Hello! How are you doing? I was so excited this week to finally be able to share Candy Crush – a Log Cabin Hexie quilt that I made for Love Patchwork & Quilting magazine and is now available in Issue 86.
I love making Log Cabin Hexies! The process for making them is very similar to that of making traditional Log Cabin blocks, you just need to add more pieces per round! And Love Patchwork & Quilting is providing handy templates as this months cover gift to make this quilt
If you have never made a log cabin hexie before, please do check out my tutorial How to Sew Log Cabins, just be sure to add on a few more rounds!
Tips for making Log Cabin Heaxagons
- Before sewing, I cut a load of strips for the ‘logs’ and pile them up together next to my sewing machine.
- The strips will vary in length depending on what I have to hand, but I normally aim for the width of a Fat Quarter.
- Any shorter strips will be separated out so that I can use them on the earlier ’rounds’ and they don’t get forgotten!
- TIP: if you struggle with an accurate seam allowance, cut the strips slightly wider and then trim to size once they are sewn on.
- Use an acrylic hexagon template to cut the central motif for accuracy
- With any type of log-cabin block, there is lots of stop/start as you sew a strip on, press, trim etc. To minimise this, I tend to;
- Grab a strip from your pile at random.
- Sew to one side of the hexagons (if my strips are long enough, I will sometimes sew 2-3 hexies to one strip, leaving a little gap between each of them) by chain-piecing.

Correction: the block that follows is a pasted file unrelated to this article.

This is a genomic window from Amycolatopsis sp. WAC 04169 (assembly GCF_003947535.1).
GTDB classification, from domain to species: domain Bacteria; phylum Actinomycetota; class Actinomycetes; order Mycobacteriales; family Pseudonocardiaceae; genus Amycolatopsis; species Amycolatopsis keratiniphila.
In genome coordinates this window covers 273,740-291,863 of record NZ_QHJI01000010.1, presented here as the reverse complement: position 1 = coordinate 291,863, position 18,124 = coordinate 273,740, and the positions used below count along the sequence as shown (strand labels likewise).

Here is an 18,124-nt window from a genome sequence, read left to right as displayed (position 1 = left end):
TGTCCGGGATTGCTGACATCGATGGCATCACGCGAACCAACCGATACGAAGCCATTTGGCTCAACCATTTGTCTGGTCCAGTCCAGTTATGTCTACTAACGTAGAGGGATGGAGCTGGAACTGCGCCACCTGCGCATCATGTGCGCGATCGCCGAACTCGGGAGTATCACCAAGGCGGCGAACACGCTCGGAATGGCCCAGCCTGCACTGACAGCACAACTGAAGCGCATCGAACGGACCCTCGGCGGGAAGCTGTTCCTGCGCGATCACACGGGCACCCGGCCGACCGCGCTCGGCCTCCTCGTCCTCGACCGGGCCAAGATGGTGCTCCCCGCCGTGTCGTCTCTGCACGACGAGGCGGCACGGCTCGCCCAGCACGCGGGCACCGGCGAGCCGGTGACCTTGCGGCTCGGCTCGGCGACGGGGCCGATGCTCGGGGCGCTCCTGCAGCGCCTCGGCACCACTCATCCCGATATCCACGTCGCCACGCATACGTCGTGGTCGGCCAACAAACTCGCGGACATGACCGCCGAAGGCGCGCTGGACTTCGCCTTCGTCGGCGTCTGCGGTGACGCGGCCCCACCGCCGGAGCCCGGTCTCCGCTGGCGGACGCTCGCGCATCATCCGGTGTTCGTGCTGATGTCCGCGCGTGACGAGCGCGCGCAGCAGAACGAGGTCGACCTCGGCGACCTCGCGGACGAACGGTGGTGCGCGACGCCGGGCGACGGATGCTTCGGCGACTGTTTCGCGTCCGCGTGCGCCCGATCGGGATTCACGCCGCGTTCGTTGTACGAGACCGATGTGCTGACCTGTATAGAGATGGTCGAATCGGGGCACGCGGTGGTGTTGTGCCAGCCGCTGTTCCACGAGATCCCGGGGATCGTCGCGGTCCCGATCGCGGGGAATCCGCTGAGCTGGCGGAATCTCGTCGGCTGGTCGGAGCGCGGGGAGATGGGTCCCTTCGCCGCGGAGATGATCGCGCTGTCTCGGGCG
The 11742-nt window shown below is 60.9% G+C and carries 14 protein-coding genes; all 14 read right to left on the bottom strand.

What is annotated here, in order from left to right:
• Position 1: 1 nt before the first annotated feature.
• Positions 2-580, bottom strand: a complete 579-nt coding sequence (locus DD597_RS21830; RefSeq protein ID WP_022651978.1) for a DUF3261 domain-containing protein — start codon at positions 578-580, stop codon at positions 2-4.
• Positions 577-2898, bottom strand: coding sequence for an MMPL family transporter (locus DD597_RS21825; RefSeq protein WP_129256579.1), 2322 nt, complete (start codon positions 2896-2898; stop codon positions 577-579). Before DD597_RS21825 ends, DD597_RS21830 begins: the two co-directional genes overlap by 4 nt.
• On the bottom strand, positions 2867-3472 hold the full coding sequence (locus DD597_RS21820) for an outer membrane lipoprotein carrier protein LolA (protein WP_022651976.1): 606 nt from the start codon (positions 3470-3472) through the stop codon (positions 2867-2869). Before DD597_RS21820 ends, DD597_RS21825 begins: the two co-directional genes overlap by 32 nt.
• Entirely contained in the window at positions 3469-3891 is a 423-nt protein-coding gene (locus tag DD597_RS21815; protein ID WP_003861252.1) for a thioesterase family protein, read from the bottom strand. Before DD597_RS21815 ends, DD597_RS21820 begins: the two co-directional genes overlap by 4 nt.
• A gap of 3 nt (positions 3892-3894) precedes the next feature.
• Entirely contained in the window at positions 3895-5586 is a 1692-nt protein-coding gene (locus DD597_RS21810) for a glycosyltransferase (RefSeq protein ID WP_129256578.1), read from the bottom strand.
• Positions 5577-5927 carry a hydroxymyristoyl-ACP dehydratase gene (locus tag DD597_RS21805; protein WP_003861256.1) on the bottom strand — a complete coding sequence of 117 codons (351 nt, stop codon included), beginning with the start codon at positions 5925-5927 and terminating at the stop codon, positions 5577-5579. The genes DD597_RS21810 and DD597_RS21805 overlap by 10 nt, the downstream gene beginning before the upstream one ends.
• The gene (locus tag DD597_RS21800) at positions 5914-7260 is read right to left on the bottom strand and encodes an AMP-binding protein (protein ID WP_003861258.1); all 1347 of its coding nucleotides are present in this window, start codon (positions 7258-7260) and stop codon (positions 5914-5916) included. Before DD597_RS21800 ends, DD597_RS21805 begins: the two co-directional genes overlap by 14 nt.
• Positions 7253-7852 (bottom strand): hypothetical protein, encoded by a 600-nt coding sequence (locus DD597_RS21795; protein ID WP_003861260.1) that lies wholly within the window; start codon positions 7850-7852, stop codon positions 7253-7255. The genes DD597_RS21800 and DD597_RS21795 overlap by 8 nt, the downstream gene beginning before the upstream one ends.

- Snip the threads between each of the hexagons and roughly trim any strips if they are extra long
- Go to your ironing board, and press all of Piece 1 up, away from the hexagon.
- On your cutting boards, trim the strips to size using the angles of the hexagon as a guide.
- Repeat these steps until you have reached the desired size.
- Possibly the trickiest (scariest?!) thing with making a hexagon quilt by machine is sewing Y-seams! To help with this, mark a 1/4″ in from each corner point with a pencil, sew from one mark to the next. When you are more confident with this, you can lift the presser foot at the end of a seam and pivot the fabric/blocks to make one continuous seam.
Don’t forget to check out my How to Sew Log Cabin Hexies tutorial for more detail.
I was lucky enough to use Ruby Star Society fabrics for this quilt. A charm pack of Clementine for the hexagon centres, and a selection of low volume and brights. Speckled has to be one of my most favourite fabrics in a long time – they are so versatile and some of them even have metallic accents. How amazing is that?!
To accentuate the hexie pattern, I kept the corners angled. I love adding different dimensions to a quilt by playing with the finished shape and binding (you can see how I made a curved edge on my Rainbow Twist quilt).
I can’t wait to get this quilt back to snuggle, I think it’s going to make a perfect picnic blanket!!!
Do you like to play with the finished shape of your quilt?
Today’s sky::: overcast and grey, and about to rain. Boo!
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